Amazon Drive

Paths are specified as remote:path

Paths may be as deep as required, eg remote:directory/subdirectory.

The initial setup for Amazon Drive involves getting a token from Amazon which you need to do in your browser. rclone config walks you through it.

Here is an example of how to make a remote called remote. First run:

 rclone config

This will guide you through an interactive setup process:

n) New remote
d) Delete remote
q) Quit config
e/n/d/q> n
name> remote
Type of storage to configure.
Choose a number from below, or type in your own value
 1 / Amazon Drive
   \ "amazon cloud drive"
 2 / Amazon S3 (also Dreamhost, Ceph)
   \ "s3"
 3 / Backblaze B2
   \ "b2"
 4 / Dropbox
   \ "dropbox"
 5 / Google Cloud Storage (this is not Google Drive)
   \ "google cloud storage"
 6 / Google Drive
   \ "drive"
 7 / Hubic
   \ "hubic"
 8 / Local Disk
   \ "local"
 9 / Microsoft OneDrive
   \ "onedrive"
10 / Openstack Swift (Rackspace Cloud Files, Memset Memstore, OVH)
   \ "swift"
11 / Yandex Disk
   \ "yandex"
Storage> 1
Amazon Application Client Id - leave blank normally.
client_id> 
Amazon Application Client Secret - leave blank normally.
client_secret> 
Remote config
If your browser doesn't open automatically go to the following link: http://127.0.0.1:53682/auth
Log in and authorize rclone for access
Waiting for code...
Got code
--------------------
[remote]
client_id = 
client_secret = 
token = {"access_token":"xxxxxxxxxxxxxxxxxxxxxxx","token_type":"bearer","refresh_token":"xxxxxxxxxxxxxxxxxx","expiry":"2015-09-06T16:07:39.658438471+01:00"}
--------------------
y) Yes this is OK
e) Edit this remote
d) Delete this remote
y/e/d> y

See the remote setup docs for how to set it up on a machine with no Internet browser available.

Note that rclone runs a webserver on your local machine to collect the token as returned from Amazon. This only runs from the moment it opens your browser to the moment you get back the verification code. This is on http://127.0.0.1:53682/ and this it may require you to unblock it temporarily if you are running a host firewall.

Once configured you can then use rclone like this,

List directories in top level of your Amazon Drive

rclone lsd remote:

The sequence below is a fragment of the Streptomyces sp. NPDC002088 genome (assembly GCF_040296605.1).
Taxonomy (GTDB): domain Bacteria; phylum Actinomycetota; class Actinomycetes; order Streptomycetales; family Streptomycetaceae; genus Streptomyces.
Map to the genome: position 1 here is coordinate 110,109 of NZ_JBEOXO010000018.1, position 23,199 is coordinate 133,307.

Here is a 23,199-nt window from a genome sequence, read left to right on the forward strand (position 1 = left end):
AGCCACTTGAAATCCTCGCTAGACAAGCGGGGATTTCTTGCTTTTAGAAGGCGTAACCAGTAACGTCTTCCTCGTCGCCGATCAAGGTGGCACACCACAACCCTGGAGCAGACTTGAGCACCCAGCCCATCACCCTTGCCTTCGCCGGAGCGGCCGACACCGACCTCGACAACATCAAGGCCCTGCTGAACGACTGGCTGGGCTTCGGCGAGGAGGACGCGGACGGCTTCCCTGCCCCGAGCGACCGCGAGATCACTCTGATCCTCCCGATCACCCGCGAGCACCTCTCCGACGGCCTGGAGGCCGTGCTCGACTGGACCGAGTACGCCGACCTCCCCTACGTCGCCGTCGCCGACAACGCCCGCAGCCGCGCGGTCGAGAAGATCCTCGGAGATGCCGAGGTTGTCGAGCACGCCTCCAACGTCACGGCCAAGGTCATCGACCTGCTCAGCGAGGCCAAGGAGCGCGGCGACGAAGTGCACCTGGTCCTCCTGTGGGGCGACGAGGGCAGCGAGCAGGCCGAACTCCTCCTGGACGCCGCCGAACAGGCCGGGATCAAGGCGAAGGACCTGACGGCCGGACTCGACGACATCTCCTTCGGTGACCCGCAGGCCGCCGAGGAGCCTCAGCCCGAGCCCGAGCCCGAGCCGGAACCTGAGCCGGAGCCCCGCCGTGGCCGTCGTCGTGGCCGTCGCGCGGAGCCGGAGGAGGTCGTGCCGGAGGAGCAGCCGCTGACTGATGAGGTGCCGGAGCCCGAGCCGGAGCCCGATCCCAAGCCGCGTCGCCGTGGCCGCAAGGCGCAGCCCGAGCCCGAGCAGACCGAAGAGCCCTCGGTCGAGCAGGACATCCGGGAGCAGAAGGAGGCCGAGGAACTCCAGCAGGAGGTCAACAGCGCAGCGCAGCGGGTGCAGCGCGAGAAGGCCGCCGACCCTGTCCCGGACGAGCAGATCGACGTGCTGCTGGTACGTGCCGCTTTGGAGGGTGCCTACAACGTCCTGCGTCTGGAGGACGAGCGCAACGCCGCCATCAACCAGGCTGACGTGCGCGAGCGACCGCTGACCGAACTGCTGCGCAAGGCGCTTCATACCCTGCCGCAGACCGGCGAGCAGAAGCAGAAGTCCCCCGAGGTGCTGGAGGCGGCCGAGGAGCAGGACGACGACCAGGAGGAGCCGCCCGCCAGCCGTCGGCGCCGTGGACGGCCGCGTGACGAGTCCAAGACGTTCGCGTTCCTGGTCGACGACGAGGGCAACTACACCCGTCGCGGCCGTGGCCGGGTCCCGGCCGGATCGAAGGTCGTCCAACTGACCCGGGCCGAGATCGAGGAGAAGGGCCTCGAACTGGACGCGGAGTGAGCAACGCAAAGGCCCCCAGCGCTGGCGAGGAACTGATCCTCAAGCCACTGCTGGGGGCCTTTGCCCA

List all the files in your Amazon Drive

rclone ls remote:

To copy a local directory to an Amazon Drive directory called backup

rclone copy /home/source remote:backup

Modified time and MD5SUMs

Amazon Drive doesn’t allow modification times to be changed via the API so these won’t be accurate or used for syncing.

It does store MD5SUMs so for a more accurate sync, you can use the --checksum flag.

Deleting files

Any files you delete with rclone will end up in the trash. Amazon don’t provide an API to permanently delete files, nor to empty the trash, so you will have to do that with one of Amazon’s apps or via the Amazon Drive website.

Using with non .com Amazon accounts

Let’s say you usually use amazon.co.uk. When you authenticate with rclone it will take you to an amazon.com page to log in. Your amazon.co.uk email and password should work here just fine.

Specific options

Here are the command line options specific to this cloud storage system.

Files this size or more will be downloaded via their tempLink. This is to work around a problem with Amazon Drive which blocks downloads of files bigger than about 10GB. The default for this is 9GB which shouldn’t need to be changed.

To download files above this threshold, rclone requests a tempLink which downloads the file through a temporary URL directly from the underlying S3 storage.

--acd-upload-wait-per-gb=TIME

Sometimes Amazon Drive gives an error when a file has been fully uploaded but the file appears anyway after a little while. This happens sometimes for files over 1GB in size and nearly every time for files bigger than 10GB. This parameter controls the time rclone waits for the file to appear.

The default value for this parameter is 3 minutes per GB, so by default it will wait 3 minutes for every GB uploaded to see if the file appears.

You can disable this feature by setting it to 0. This may cause conflict errors as rclone retries the failed upload but the file will most likely appear correctly eventually.

These values were determined empirically by observing lots of uploads of big files for a range of file sizes.

Upload with the -v flag to see more info about what rclone is doing in this situation.

Limitations

Note that Amazon Drive is case insensitive so you can’t have a file called “Hello.doc” and one called “hello.doc”.

Amazon Drive has rate limiting so you may notice errors in the sync (429 errors). rclone will automatically retry the sync up to 3 times by default (see --retries flag) which should hopefully work around this problem.

Amazon Drive has an internal limit of file sizes that can be uploaded to the service. This limit is not officially published, but all files larger than this will fail.

At the time of writing (Jan 2016) is in the area of 50GB per file. This means that larger files are likely to fail.

Unfortunatly there is no way for rclone to see that this failure is because of file size, so it will retry the operation, as any other failure. To avoid this problem, use --max-size 50000M option to limit the maximum size of uploaded files. Note that --max-size does not split files into segments, it only ignores files over this size.

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